Thirdly, the Ombudsman’s statement maybe utilized as propaganda campaign by the prosecution side.  But the public should know that banks’ certification for all dollars accounts allegedly owned by the Chief Justice is the only one bold stroke to make Ombudsman’s statements substantial and credible.  However, the impeachment court must focus to the Articles of Impeachment, and their verdict shall concentrate solely, strictly on this matter.

Conclusion

The impeachment court, at the end of the day, should lean on the side where the technicalities of the law are well appreciated. In that way, as the high court of any impeachment proceeding, solely created by the Constitution, its sole purpose of formation, that is, to reveal the truth and serve justice can be viewed as dignified, substantial, and at the highest degree of serving justice out of the strictest obedience of the technicalities of the law where the law is deemed to be at that.  For, what things untouchable both judges and politicians have that can not simply obey what the law has prescribed and just obey the dictum of their pseudo conscience shadowed by a political brand? In other words, if senator-judges are indeed not guilty of amassing wealth clandestinely, hallelujah, this impeachment court is the holiest, cleanest court both in heaven and on Earth!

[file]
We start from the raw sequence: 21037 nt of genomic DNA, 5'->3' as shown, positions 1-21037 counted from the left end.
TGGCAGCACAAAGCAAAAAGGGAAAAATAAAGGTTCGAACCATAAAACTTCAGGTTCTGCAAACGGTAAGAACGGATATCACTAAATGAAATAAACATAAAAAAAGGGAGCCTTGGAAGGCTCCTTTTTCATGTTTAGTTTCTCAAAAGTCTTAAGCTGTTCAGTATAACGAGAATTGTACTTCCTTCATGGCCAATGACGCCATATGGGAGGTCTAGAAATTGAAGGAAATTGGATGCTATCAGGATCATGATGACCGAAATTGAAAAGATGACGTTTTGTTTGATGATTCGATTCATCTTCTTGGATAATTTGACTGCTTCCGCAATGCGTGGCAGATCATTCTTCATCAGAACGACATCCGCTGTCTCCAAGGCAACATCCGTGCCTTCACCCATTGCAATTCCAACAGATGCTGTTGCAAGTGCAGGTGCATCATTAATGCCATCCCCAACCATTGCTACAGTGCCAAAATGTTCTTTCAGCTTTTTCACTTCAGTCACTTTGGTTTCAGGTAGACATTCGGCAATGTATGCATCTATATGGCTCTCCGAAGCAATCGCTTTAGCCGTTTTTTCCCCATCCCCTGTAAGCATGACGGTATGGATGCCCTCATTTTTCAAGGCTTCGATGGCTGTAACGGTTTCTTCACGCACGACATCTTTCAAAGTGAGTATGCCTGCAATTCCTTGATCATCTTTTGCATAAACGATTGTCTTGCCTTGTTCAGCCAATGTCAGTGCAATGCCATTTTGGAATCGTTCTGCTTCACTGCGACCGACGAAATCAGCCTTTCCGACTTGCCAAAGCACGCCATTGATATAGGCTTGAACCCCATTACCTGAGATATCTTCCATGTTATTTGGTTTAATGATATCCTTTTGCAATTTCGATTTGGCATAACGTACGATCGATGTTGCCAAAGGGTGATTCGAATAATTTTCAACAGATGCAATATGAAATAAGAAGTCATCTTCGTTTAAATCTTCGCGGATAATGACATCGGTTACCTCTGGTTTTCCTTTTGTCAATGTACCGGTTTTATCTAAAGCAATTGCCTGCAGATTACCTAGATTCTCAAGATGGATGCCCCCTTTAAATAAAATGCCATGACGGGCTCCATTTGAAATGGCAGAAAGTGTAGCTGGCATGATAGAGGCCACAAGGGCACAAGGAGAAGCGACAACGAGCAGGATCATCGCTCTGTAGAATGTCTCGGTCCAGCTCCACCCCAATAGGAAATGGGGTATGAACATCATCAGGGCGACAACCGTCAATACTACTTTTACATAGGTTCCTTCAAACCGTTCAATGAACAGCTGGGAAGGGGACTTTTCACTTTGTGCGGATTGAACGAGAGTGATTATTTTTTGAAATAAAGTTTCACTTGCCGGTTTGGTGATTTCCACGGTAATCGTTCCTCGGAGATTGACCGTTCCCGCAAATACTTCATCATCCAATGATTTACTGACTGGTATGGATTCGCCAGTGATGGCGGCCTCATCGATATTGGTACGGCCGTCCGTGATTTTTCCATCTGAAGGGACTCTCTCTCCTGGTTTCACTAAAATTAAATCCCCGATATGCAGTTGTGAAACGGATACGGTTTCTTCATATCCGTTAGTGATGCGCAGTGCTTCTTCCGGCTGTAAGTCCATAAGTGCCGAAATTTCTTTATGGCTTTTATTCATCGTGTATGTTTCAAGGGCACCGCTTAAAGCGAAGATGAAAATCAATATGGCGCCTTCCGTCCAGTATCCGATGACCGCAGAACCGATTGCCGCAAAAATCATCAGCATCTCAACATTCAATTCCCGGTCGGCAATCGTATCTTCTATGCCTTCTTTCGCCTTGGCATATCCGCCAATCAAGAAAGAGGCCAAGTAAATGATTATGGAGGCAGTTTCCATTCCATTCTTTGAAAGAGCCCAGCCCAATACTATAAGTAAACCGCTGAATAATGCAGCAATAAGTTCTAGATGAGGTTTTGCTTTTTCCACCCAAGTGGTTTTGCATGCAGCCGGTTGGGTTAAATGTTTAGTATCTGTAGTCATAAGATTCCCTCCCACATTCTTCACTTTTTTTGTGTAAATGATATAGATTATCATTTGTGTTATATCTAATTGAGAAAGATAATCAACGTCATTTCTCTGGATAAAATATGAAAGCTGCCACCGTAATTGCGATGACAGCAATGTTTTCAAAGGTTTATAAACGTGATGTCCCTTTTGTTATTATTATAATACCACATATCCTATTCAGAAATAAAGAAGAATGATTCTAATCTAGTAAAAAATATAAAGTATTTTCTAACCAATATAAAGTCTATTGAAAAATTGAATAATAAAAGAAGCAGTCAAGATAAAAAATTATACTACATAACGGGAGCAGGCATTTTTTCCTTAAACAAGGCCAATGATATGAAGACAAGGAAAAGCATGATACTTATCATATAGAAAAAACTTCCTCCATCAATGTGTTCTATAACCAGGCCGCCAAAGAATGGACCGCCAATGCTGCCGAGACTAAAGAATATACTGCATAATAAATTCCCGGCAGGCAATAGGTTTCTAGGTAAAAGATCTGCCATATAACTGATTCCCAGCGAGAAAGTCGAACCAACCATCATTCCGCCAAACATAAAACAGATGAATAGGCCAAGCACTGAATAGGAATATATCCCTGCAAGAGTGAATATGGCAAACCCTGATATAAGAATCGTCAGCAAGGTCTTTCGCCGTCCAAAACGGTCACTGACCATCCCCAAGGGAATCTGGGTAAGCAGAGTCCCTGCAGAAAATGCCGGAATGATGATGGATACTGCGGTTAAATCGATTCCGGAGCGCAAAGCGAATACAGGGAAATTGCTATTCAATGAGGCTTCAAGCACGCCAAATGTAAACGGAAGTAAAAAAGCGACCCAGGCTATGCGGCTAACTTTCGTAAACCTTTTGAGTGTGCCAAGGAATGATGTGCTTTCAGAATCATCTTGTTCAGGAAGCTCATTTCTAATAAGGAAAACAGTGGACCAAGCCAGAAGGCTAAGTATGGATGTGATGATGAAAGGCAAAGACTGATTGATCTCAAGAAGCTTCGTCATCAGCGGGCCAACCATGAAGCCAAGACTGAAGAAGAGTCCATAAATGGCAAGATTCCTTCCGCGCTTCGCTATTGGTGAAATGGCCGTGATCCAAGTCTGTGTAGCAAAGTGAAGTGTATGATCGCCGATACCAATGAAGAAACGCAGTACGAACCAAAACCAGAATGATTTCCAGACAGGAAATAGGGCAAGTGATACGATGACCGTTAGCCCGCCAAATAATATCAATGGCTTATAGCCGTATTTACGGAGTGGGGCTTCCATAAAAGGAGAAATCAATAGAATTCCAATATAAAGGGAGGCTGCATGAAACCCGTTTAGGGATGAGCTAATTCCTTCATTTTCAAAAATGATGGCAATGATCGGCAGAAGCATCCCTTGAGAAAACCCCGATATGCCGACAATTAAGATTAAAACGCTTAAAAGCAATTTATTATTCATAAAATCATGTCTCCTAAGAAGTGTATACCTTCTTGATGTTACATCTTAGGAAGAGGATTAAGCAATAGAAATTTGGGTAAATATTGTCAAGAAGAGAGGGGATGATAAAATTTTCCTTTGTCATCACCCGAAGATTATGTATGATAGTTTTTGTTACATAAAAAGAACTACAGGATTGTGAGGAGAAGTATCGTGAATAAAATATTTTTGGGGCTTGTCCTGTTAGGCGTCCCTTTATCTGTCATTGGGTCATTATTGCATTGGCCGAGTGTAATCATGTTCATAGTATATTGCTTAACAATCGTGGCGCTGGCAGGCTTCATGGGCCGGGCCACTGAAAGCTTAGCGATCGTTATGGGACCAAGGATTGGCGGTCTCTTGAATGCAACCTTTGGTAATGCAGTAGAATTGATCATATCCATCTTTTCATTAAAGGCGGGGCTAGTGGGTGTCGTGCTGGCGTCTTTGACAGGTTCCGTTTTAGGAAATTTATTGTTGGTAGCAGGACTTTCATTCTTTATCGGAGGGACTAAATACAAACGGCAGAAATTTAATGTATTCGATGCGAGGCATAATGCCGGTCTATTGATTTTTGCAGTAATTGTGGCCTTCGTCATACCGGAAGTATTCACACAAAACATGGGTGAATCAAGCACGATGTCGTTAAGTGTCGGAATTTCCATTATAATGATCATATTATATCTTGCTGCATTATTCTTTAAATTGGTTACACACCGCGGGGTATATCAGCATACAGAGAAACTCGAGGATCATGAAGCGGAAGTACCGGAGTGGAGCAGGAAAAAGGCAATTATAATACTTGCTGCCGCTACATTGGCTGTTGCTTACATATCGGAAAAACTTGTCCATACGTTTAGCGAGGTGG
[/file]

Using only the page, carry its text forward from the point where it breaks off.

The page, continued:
The Chief Justice impeachment is evidently a vindictive politics of the Aquino administration.  Common sense tells us so. Ergo, to weed out vindictive politics and prevent it from flourishing, as it has always been the highest policy of the state, must the Senate ACQUIT the case so Aquino shall know that NOT at all times in his administration Philippine politics plays dirty?  This may not be an ideal but the least antidote to regain respect and independence.